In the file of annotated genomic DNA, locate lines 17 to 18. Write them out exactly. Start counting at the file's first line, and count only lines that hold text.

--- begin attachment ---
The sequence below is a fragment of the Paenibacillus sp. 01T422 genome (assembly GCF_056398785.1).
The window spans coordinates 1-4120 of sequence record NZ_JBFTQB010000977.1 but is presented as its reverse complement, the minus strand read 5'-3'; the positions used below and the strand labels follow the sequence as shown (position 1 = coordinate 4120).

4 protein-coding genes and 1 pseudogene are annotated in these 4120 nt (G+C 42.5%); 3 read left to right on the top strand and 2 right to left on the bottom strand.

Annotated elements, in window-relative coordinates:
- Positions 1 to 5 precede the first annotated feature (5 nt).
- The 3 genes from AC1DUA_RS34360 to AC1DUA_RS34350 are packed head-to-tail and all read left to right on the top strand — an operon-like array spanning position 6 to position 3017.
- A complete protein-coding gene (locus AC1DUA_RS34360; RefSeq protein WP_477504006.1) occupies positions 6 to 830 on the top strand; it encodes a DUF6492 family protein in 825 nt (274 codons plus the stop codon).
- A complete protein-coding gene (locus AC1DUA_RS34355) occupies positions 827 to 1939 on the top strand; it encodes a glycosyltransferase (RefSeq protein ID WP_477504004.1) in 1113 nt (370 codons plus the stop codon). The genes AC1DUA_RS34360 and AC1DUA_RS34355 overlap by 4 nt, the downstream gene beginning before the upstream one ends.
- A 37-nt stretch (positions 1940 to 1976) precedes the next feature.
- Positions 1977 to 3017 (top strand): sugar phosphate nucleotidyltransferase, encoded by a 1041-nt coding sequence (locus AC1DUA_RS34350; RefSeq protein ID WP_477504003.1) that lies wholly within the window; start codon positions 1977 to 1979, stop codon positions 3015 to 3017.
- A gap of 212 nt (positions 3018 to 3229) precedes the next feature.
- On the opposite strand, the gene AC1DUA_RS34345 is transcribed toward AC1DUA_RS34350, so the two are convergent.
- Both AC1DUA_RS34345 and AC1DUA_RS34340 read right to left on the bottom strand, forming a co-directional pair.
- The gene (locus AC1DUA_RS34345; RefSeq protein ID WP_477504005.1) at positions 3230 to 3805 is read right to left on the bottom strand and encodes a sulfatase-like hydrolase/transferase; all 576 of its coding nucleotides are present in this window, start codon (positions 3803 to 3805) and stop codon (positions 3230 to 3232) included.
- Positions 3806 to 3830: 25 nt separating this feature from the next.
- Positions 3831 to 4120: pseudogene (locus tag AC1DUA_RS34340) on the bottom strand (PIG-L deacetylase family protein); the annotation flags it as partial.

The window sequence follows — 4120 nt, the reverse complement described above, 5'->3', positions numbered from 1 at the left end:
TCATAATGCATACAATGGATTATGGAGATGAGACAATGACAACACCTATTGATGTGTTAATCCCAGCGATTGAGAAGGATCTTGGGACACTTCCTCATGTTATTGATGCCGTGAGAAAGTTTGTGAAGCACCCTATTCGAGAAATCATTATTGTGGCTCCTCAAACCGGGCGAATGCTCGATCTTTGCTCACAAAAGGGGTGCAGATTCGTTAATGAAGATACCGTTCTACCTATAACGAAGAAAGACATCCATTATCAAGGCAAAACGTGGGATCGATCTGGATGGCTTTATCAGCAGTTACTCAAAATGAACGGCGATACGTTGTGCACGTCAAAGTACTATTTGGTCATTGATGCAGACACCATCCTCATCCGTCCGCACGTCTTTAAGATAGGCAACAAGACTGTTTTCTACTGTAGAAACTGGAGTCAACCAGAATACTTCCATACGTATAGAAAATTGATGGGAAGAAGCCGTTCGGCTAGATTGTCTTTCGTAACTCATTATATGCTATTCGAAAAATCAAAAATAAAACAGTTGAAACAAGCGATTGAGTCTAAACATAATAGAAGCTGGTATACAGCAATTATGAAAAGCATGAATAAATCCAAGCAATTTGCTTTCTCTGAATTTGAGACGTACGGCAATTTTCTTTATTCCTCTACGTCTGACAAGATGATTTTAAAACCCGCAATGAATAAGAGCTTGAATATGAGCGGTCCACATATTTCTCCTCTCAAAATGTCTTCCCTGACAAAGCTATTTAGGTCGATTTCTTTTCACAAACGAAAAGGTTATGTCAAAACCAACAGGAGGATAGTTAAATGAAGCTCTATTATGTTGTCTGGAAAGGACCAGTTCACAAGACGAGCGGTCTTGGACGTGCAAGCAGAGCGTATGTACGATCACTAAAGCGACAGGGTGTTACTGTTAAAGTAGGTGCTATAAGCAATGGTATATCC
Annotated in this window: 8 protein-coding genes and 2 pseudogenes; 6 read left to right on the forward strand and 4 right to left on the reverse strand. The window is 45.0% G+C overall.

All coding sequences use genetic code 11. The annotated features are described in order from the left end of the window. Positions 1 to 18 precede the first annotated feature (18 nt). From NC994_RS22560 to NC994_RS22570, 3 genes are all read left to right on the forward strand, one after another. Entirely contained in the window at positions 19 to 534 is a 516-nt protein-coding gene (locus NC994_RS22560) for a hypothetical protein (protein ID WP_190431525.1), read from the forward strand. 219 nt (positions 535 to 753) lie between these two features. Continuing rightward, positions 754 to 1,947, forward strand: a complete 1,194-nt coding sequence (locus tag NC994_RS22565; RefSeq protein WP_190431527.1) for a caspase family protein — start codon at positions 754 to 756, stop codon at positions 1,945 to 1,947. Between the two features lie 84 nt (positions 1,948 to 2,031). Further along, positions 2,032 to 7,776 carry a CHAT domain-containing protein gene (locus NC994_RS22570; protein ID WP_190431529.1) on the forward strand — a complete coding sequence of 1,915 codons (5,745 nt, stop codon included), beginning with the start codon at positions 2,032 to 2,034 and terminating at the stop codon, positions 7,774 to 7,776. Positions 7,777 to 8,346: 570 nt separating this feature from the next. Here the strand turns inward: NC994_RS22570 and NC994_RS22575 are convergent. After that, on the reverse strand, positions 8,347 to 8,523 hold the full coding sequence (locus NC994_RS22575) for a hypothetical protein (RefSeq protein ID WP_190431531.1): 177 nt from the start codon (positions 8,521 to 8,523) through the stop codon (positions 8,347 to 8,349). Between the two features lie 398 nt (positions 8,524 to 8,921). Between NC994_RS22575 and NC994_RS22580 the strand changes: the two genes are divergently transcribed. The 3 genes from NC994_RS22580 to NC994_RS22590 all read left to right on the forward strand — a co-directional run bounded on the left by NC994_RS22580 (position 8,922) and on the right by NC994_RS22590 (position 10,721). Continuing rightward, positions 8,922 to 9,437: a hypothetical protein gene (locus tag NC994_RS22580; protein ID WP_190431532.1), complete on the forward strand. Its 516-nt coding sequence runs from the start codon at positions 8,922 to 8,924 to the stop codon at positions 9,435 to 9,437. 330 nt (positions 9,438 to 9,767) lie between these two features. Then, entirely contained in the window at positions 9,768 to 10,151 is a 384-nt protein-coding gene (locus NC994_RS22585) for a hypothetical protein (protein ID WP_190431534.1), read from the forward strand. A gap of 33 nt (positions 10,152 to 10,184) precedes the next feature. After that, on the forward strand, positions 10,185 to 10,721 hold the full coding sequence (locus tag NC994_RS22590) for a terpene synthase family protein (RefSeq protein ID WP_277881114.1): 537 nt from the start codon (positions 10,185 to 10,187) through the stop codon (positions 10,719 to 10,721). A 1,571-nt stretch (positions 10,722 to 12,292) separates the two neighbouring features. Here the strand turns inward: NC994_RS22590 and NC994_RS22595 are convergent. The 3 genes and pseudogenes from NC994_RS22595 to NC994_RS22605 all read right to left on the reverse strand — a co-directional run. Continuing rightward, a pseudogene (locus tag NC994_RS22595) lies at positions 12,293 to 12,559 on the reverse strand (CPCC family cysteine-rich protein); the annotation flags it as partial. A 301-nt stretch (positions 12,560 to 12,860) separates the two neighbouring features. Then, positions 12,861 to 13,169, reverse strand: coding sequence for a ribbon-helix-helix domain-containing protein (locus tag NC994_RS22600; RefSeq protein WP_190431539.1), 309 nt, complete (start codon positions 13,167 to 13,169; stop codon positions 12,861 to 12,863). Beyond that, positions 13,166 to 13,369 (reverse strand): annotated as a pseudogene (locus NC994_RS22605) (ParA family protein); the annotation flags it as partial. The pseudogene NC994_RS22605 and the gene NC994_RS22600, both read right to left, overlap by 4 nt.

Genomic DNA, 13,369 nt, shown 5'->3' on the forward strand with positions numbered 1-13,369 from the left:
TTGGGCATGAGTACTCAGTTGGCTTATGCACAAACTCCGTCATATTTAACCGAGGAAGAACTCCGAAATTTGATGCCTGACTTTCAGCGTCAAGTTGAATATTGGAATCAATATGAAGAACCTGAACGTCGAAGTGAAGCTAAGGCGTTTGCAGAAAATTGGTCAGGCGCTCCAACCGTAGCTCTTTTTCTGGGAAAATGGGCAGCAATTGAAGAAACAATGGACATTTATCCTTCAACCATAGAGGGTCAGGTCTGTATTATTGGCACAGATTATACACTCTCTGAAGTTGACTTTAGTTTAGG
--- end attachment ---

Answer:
The window sequence follows — 4120 nt, the reverse complement described above, 5'->3', positions numbered from 1 at the left end:
TCATAATGCATACAATGGATTATGGAGATGAGACAATGACAACACCTATTGATGTGTTAATCCCAGCGATTGAGAAGGATCTTGGGACACTTCCTCATGTTATTGATGCCGTGAGAAAGTTTGTGAAGCACCCTATTCGAGAAATCATTATTGTGGCTCCTCAAACCGGGCGAATGCTCGATCTTTGCTCACAAAAGGGGTGCAGATTCGTTAATGAAGATACCGTTCTACCTATAACGAAGAAAGACATCCATTATCAAGGCAAAACGTGGGATCGATCTGGATGGCTTTATCAGCAGTTACTCAAAATGAACGGCGATACGTTGTGCACGTCAAAGTACTATTTGGTCATTGATGCAGACACCATCCTCATCCGTCCGCACGTCTTTAAGATAGGCAACAAGACTGTTTTCTACTGTAGAAACTGGAGTCAACCAGAATACTTCCATACGTATAGAAAATTGATGGGAAGAAGCCGTTCGGCTAGATTGTCTTTCGTAACTCATTATATGCTATTCGAAAAATCAAAAATAAAACAGTTGAAACAAGCGATTGAGTCTAAACATAATAGAAGCTGGTATACAGCAATTATGAAAAGCATGAATAAATCCAAGCAATTTGCTTTCTCTGAATTTGAGACGTACGGCAATTTTCTTTATTCCTCTACGTCTGACAAGATGATTTTAAAACCCGCAATGAATAAGAGCTTGAATATGAGCGGTCCACATATTTCTCCTCTCAAAATGTCTTCCCTGACAAAGCTATTTAGGTCGATTTCTTTTCACAAACGAAAAGGTTATGTCAAAACCAACAGGAGGATAGTTAAATGAAGCTCTATTATGTTGTCTGGAAAGGACCAGTTCACAAGACGAGCGGTCTTGGACGTGCAAGCAGAGCGTATGTACGATCACTAAAGCGACAGGGTGTTACTGTTAAAGTAGGTGCTATAAGCAATGGTATATCC